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A Guide to Buying a Property as an LLC

Written by:

Carolyn Young is a business writer who focuses on entrepreneurial concepts and the business formation. She has over 25 years of experience in business roles, and has authored several entrepreneurship textbooks.

Edited by:

David has been writing and learning about business, finance and globalization for a quarter-century, starting with a small New York consulting firm in the 1990s.

A Guide to Buying a Property as an LLC

Can a limited liability corporation (LLC) buy a house or other property? Yes indeed! An LLC is its own entity and can own property and other assets, as long as it’s allowed by your Articles of Organization.

An LLC is a business entity that offers liability protection for owners, as well as pass-through taxation, much like a sole proprietorship.

Benefits of Buying a Property as an LLC

  • If you have an existing business, buying a home with your LLC can add value to your company. If you’re buying a rental property, you’ll be adding income to your business.
  • In some states, putting property in your LLC can result in a tax exemption.
  • An LLC provides pass-through taxation, offering an advantage over buying your property as a corporation. With a corporation, profits are taxed at the current rate for corporations (21% as of early 2022), which is significantly lower than the typical individual taxpayer rate. But keep in mind, C Corp shareholders, which includes members, must also pay taxes on their distributions (but not self-employment taxes). Thus, the C Corp is subject to what is sometimes referred to as double taxation. With an LLC, business income “passes through” the company to the members, and profits and losses are reported on their individual tax returns. The LLC itself is not taxed, which simplifies the process for members. Also, losses and operating costs of the business can be deducted personally by the members. Taxes are paid at the members’ personal tax rates, though the owners may also have to pay self-employment taxes.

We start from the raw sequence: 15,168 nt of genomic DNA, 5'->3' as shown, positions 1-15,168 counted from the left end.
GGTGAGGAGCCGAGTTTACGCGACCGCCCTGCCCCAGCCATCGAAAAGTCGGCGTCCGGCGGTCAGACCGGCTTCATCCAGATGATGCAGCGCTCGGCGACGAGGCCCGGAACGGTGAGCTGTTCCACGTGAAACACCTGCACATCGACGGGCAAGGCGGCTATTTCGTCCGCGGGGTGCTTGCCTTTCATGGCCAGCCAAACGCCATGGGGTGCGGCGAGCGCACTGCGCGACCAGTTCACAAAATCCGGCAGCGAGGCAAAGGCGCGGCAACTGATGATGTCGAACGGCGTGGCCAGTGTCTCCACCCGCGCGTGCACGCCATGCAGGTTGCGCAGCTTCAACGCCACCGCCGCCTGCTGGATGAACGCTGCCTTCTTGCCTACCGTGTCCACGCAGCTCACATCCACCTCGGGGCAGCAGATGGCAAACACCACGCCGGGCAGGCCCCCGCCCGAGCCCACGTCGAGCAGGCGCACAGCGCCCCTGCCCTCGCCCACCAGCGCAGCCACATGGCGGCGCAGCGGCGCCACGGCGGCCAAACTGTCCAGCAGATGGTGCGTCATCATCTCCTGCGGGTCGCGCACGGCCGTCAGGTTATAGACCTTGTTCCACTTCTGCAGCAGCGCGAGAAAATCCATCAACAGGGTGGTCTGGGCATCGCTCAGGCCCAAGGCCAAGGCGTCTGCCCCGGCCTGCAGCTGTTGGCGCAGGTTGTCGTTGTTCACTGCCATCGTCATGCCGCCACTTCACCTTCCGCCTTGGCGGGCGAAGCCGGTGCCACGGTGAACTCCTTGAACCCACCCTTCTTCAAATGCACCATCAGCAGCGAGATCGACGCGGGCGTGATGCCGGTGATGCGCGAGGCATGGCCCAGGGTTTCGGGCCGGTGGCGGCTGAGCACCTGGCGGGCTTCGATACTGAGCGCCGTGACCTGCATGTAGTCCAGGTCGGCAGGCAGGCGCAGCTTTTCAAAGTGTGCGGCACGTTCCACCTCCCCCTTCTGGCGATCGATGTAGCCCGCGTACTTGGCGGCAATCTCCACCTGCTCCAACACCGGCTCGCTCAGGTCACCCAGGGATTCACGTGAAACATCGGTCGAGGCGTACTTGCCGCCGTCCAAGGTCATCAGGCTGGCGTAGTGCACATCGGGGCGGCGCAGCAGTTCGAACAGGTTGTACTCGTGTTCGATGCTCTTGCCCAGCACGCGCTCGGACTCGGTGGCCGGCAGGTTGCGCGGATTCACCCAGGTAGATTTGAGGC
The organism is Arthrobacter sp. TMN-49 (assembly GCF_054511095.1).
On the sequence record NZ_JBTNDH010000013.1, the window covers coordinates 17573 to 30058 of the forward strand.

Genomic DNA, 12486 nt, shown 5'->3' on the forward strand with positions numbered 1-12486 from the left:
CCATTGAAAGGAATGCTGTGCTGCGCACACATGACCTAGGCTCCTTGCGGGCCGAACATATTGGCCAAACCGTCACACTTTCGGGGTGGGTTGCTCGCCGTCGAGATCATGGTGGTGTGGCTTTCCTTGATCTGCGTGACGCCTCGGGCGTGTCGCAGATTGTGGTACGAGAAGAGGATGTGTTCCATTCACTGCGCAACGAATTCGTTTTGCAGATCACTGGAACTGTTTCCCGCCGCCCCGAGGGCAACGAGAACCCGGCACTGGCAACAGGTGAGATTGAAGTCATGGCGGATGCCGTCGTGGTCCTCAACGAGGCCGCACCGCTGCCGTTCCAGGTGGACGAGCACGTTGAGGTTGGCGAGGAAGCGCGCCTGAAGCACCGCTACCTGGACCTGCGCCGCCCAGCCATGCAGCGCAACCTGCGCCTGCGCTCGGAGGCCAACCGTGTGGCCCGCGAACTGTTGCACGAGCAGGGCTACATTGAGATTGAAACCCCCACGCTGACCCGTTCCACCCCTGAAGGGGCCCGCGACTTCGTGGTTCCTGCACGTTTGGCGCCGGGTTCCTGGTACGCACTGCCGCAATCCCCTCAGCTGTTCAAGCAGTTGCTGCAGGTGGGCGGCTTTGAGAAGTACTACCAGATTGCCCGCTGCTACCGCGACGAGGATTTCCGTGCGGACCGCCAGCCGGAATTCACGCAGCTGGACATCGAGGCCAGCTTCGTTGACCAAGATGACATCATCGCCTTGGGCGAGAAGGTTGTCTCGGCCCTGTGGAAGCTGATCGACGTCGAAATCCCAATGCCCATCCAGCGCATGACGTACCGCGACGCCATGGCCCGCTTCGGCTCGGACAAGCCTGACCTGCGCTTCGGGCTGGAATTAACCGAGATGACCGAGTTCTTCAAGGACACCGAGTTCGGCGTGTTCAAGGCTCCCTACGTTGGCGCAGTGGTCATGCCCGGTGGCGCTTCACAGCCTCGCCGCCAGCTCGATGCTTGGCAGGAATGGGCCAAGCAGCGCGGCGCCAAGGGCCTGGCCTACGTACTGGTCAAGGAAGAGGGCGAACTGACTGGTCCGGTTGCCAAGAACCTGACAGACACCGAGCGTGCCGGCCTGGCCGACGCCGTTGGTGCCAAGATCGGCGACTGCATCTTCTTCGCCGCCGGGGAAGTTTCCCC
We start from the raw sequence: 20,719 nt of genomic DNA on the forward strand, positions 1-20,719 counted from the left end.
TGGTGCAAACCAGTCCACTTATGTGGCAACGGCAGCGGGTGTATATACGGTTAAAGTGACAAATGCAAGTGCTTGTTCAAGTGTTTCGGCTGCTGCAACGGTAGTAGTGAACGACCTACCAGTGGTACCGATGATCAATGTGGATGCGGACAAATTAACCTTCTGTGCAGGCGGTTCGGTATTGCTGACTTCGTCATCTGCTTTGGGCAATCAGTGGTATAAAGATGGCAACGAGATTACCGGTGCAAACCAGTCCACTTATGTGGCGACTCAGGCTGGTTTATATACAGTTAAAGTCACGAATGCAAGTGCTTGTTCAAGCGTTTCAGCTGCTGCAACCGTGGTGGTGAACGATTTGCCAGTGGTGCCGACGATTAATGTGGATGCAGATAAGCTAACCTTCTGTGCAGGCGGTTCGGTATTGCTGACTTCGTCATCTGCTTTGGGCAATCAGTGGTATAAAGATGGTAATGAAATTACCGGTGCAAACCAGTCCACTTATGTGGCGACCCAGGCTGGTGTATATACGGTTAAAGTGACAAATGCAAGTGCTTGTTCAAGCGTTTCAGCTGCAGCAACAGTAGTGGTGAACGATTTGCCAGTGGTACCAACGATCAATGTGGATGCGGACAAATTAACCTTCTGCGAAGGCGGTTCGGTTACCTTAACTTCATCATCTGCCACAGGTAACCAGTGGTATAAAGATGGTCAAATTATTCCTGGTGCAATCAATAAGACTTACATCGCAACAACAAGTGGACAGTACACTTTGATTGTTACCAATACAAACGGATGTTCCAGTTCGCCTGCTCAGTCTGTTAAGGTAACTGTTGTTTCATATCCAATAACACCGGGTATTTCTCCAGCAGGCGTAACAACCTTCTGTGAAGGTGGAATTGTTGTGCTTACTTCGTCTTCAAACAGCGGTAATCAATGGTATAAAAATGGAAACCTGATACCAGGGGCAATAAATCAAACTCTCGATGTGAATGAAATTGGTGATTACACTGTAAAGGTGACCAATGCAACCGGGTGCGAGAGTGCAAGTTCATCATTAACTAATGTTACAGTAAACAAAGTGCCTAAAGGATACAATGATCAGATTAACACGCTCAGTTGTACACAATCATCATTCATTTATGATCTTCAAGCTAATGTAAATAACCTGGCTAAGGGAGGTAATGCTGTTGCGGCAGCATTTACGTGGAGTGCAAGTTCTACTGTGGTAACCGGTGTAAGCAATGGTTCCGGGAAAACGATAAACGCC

• You have greater privacy if the property is owned by your LLC. People will be unable to find your name in property records since the property will not be in your name, but in the name of the LLC.
  • Your home is protected as an asset. If you are sued for something related to property ownership, the personal liability protection of your LLC will protect the home. This is appealing for real estate investors who can limit their personal risk from rental properties.
  • It makes it easier to invest in real estate with partners. You can start as a single-member LLC and then later add other investors as members by selling them shares of your LLC.

Disadvantages of Buying a Property as an LLC

  • There are costs associated with forming an LLC. The fees for filing your Articles of Organization vary by state, from $70 all the way to $500. In most states, you also have to file annual reports, which require another fee.
  • It may be more difficult for you to get financing for the property. Some types of financing, such as FHA loans, are only offered to individuals, not companies. This is because the lender knows you’re not personally liable for the debt.
  • A financing company may charge a higher interest rate for an LLC over an individual.
  • You’re unable to deduct the mortgage interest on your home if it’s owned by an LLC.
  • You’ll be commingling business and personal assets, which in some cases can expose you to greater risk of liability.

Funding Your Property as an LLC

First, you should pay for your property, or at least make the down payment, with funds from the LLC, not your personal funds. If you use personal funds, it can cause confusion regarding who owns the property. If the assets of the LLC need to be distributed and there are other members, ownership needs to be clear. Also, if the company is sued, ownership may appear to be in a grey area.